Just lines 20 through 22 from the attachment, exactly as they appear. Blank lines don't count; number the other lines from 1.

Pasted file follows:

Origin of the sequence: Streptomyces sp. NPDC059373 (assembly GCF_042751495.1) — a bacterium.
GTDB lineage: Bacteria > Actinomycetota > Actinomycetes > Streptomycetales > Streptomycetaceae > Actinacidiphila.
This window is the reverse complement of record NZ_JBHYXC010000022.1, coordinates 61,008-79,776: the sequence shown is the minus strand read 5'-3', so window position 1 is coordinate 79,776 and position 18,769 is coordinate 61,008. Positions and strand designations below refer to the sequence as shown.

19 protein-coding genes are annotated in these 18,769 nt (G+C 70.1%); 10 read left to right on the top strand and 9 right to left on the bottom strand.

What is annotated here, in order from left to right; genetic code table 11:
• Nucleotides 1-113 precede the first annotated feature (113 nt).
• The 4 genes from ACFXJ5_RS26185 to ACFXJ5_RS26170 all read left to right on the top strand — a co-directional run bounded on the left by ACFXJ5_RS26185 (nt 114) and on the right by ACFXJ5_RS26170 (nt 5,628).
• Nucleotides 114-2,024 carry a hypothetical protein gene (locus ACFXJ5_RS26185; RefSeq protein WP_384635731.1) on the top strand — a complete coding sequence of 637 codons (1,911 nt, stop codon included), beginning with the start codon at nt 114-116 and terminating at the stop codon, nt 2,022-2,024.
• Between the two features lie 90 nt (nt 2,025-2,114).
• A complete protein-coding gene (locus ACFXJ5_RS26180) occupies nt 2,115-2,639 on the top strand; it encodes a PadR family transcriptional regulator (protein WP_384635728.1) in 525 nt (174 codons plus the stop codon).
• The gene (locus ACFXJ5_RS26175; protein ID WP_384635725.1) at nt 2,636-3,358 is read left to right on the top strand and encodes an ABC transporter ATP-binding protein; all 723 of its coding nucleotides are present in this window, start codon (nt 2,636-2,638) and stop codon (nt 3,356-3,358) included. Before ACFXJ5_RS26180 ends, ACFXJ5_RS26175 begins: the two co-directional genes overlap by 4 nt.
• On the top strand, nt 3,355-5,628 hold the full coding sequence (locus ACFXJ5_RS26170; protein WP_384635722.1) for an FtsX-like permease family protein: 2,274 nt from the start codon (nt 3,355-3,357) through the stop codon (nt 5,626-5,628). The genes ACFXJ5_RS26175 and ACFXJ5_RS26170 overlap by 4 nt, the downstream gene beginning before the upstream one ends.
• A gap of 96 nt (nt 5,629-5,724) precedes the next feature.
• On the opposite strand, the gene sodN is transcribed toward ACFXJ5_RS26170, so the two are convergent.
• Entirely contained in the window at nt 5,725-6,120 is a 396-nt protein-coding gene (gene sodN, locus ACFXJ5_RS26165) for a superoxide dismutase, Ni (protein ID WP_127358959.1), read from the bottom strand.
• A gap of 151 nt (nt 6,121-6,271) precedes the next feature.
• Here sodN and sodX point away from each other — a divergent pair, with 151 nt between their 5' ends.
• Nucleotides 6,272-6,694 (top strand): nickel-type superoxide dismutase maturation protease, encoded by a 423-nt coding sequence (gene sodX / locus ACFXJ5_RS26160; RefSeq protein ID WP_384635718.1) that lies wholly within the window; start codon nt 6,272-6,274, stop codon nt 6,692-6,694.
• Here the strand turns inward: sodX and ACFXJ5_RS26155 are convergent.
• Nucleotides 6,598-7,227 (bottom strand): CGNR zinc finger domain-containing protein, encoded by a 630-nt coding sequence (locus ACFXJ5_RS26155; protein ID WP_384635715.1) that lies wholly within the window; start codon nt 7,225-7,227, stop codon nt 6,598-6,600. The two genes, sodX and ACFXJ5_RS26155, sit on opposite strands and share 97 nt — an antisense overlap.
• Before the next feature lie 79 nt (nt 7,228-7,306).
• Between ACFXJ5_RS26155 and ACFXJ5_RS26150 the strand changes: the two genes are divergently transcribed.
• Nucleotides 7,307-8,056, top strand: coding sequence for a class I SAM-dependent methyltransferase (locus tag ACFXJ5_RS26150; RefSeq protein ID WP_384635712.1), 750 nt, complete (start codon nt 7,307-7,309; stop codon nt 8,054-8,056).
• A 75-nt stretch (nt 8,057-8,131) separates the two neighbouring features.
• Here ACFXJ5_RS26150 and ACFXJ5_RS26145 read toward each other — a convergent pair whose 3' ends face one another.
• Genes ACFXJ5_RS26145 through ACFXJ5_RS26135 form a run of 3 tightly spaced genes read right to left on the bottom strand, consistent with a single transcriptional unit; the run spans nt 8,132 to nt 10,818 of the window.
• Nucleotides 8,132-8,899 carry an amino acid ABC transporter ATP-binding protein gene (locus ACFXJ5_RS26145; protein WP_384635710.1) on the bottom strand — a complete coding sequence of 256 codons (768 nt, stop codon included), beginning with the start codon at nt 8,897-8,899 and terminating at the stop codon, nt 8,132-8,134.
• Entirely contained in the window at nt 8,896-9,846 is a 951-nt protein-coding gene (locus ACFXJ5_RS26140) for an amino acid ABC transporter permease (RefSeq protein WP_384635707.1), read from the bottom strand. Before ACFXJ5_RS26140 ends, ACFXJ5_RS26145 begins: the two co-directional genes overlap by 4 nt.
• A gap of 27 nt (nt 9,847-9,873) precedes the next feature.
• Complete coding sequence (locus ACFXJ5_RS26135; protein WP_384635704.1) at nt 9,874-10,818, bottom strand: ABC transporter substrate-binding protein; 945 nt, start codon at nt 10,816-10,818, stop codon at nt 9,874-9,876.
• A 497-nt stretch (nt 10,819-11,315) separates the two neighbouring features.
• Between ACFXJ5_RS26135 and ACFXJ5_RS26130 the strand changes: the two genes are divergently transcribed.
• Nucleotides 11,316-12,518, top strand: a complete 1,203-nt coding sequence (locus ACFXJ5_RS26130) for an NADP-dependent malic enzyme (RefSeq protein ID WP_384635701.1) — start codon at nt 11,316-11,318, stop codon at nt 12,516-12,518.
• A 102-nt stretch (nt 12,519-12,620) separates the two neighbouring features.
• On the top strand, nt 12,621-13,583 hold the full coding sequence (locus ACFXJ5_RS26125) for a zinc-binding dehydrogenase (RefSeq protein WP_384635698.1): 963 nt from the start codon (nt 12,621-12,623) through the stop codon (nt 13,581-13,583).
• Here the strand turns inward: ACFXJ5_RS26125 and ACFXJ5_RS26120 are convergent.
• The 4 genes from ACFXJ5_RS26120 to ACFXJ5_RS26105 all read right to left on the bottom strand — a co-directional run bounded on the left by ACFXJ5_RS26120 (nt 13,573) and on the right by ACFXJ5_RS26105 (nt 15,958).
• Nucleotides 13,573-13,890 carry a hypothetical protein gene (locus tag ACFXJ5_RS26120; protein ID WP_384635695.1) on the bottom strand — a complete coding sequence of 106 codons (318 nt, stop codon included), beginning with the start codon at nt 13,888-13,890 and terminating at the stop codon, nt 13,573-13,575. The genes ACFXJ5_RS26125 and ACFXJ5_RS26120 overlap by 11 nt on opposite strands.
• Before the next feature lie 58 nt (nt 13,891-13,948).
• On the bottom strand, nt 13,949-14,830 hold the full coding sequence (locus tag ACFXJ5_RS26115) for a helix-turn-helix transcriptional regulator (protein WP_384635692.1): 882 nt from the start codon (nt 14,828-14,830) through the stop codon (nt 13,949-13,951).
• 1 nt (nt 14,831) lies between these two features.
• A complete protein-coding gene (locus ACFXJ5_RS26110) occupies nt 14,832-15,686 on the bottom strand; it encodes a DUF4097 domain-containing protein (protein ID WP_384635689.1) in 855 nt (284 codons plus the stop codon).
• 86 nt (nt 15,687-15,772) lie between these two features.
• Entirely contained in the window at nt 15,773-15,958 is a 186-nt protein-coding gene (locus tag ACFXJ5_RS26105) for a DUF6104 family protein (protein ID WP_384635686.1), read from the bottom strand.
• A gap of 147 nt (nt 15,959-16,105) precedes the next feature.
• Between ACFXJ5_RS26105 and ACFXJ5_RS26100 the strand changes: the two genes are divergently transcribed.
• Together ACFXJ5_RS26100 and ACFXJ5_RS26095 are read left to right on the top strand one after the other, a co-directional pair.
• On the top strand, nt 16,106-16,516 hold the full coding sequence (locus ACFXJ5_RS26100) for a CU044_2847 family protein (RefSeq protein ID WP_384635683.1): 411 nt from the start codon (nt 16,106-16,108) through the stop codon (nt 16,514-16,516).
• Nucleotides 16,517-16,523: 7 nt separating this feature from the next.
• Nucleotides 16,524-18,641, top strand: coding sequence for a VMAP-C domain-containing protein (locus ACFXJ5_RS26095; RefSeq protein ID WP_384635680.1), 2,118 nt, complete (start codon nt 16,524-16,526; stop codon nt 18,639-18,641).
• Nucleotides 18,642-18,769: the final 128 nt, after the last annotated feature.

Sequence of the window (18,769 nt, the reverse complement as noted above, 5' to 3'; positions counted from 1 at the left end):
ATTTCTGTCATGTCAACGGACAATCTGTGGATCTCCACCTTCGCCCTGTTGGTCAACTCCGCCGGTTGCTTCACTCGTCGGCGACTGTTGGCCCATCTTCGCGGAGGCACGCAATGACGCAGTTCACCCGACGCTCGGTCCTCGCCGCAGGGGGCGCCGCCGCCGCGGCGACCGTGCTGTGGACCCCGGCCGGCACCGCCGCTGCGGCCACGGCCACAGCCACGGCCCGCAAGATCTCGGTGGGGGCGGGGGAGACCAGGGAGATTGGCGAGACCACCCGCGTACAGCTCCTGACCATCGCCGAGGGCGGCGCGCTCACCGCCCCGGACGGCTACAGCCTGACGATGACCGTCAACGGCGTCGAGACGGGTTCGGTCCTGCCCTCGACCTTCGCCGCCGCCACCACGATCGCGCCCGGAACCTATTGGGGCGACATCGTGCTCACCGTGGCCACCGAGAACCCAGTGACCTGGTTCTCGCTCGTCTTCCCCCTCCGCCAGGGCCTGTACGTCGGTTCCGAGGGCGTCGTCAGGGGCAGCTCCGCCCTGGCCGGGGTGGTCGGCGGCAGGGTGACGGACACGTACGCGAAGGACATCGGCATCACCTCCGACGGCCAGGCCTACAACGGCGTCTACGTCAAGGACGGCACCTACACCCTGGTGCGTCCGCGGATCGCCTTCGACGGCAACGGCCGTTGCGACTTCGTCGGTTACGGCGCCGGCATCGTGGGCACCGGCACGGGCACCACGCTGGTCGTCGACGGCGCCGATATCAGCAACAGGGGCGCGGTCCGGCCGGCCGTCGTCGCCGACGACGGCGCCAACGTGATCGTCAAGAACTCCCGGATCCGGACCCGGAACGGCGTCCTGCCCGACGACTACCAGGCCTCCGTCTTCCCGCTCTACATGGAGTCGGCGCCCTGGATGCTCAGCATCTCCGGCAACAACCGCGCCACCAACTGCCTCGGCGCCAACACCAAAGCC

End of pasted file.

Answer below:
• Nucleotides 6,598-7,227 (bottom strand): CGNR zinc finger domain-containing protein, encoded by a 630-nt coding sequence (locus ACFXJ5_RS26155; protein ID WP_384635715.1) that lies wholly within the window; start codon nt 7,225-7,227, stop codon nt 6,598-6,600. The two genes, sodX and ACFXJ5_RS26155, sit on opposite strands and share 97 nt — an antisense overlap.
• Before the next feature lie 79 nt (nt 7,228-7,306).
• Between ACFXJ5_RS26155 and ACFXJ5_RS26150 the strand changes: the two genes are divergently transcribed.